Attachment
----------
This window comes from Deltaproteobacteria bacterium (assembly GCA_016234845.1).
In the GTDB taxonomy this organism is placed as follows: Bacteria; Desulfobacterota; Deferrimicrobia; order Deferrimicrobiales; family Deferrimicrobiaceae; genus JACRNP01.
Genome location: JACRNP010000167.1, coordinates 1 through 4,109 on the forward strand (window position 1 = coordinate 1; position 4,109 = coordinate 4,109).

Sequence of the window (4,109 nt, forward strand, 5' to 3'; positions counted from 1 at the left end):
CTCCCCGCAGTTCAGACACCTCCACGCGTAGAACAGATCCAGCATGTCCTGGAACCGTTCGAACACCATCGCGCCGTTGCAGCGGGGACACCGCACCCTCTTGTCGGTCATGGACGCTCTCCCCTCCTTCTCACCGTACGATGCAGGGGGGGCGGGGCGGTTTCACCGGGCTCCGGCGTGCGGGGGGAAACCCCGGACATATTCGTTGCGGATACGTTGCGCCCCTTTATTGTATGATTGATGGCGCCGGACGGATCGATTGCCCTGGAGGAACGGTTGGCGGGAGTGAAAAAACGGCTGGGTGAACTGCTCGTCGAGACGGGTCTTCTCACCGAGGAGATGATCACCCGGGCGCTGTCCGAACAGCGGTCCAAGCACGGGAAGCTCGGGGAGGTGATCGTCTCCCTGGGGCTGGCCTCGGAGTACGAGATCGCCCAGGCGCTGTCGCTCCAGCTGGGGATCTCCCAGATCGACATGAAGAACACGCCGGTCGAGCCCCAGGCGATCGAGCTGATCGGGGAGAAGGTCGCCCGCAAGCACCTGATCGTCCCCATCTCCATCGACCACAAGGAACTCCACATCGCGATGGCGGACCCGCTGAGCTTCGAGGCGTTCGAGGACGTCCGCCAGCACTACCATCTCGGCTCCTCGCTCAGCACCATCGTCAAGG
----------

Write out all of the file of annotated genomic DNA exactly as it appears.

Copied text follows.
This window comes from Deltaproteobacteria bacterium (assembly GCA_016234845.1).
In the GTDB taxonomy this organism is placed as follows: Bacteria; Desulfobacterota; Deferrimicrobia; order Deferrimicrobiales; family Deferrimicrobiaceae; genus JACRNP01.
Genome location: JACRNP010000167.1, coordinates 1 through 4,109 on the forward strand (window position 1 = coordinate 1; position 4,109 = coordinate 4,109).

Sequence of the window (4,109 nt, forward strand, 5' to 3'; positions counted from 1 at the left end):
CTCCCCGCAGTTCAGACACCTCCACGCGTAGAACAGATCCAGCATGTCCTGGAACCGTTCGAACACCATCGCGCCGTTGCAGCGGGGACACCGCACCCTCTTGTCGGTCATGGACGCTCTCCCCTCCTTCTCACCGTACGATGCAGGGGGGGCGGGGCGGTTTCACCGGGCTCCGGCGTGCGGGGGGAAACCCCGGACATATTCGTTGCGGATACGTTGCGCCCCTTTATTGTATGATTGATGGCGCCGGACGGATCGATTGCCCTGGAGGAACGGTTGGCGGGAGTGAAAAAACGGCTGGGTGAACTGCTCGTCGAGACGGGTCTTCTCACCGAGGAGATGATCACCCGGGCGCTGTCCGAACAGCGGTCCAAGCACGGGAAGCTCGGGGAGGTGATCGTCTCCCTGGGGCTGGCCTCGGAGTACGAGATCGCCCAGGCGCTGTCGCTCCAGCTGGGGATCTCCCAGATCGACATGAAGAACACGCCGGTCGAGCCCCAGGCGATCGAGCTGATCGGGGAGAAGGTCGCCCGCAAGCACCTGATCGTCCCCATCTCCATCGACCACAAGGAACTCCACATCGCGATGGCGGACCCGCTGAGCTTCGAGGCGTTCGAGGACGTCCGCCAGCACTACCATCTCGGCTCCTCGCTCAGCACCATCGTCAAGG